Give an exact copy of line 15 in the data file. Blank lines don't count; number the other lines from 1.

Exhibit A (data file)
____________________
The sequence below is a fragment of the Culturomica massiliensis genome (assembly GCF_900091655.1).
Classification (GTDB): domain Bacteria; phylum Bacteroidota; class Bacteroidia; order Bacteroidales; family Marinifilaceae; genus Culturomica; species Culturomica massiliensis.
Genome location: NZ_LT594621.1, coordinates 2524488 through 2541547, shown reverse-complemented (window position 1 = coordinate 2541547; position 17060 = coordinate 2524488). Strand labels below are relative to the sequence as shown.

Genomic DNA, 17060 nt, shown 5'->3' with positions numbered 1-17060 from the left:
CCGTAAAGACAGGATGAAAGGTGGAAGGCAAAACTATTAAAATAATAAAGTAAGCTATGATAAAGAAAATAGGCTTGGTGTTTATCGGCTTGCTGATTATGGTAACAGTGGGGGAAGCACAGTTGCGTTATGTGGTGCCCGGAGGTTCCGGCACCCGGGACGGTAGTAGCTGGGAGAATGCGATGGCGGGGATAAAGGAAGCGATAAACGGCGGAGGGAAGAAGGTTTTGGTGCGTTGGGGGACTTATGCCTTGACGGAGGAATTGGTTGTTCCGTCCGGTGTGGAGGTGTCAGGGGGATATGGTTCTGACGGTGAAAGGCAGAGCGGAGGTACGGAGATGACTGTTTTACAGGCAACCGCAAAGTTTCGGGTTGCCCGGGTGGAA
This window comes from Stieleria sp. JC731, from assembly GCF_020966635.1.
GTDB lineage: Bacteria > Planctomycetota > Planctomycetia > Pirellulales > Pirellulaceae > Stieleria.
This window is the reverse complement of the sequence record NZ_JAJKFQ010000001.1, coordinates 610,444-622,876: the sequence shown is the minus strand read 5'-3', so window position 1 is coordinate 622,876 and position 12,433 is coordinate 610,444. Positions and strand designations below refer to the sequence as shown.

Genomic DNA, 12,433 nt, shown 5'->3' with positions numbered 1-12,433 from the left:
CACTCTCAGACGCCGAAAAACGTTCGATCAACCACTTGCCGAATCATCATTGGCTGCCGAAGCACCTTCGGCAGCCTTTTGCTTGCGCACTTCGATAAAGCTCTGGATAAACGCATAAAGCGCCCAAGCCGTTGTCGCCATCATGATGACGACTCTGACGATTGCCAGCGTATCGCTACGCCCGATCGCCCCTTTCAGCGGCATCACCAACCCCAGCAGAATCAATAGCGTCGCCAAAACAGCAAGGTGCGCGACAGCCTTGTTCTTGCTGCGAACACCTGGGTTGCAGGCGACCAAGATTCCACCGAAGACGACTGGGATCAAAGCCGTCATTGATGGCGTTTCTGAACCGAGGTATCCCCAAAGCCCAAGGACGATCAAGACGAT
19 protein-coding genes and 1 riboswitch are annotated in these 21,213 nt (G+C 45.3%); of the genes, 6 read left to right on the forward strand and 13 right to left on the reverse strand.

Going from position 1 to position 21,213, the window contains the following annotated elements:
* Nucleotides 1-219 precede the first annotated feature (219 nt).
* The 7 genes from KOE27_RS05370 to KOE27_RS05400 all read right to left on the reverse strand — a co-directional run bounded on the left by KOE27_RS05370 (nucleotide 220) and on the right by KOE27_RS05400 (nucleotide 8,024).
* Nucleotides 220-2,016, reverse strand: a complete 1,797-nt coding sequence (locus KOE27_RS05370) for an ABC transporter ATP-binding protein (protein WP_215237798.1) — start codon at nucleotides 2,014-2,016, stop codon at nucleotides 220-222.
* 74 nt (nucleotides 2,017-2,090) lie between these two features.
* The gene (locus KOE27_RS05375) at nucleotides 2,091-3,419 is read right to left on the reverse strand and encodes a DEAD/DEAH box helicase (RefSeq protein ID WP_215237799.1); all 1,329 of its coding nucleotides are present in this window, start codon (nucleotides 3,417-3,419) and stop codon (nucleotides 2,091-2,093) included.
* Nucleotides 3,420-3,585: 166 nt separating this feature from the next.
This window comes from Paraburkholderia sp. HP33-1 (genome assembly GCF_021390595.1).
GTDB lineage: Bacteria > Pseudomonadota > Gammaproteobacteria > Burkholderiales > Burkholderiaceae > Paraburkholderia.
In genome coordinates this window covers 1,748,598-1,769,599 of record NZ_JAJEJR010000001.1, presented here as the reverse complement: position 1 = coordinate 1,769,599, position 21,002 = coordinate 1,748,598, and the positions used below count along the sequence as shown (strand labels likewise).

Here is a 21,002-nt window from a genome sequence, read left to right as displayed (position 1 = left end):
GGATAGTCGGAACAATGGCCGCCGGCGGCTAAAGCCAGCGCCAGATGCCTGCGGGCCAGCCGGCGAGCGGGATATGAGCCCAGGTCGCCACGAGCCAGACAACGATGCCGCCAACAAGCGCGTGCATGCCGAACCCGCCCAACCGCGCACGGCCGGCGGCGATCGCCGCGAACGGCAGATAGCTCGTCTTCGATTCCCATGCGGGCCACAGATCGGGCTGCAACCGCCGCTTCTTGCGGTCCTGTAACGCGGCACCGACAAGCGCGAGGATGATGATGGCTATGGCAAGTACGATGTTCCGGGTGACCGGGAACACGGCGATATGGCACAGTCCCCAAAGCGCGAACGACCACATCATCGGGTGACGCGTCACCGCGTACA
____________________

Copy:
* Nucleotides 220-2,016, reverse strand: a complete 1,797-nt coding sequence (locus KOE27_RS05370) for an ABC transporter ATP-binding protein (protein WP_215237798.1) — start codon at nucleotides 2,014-2,016, stop codon at nucleotides 220-222.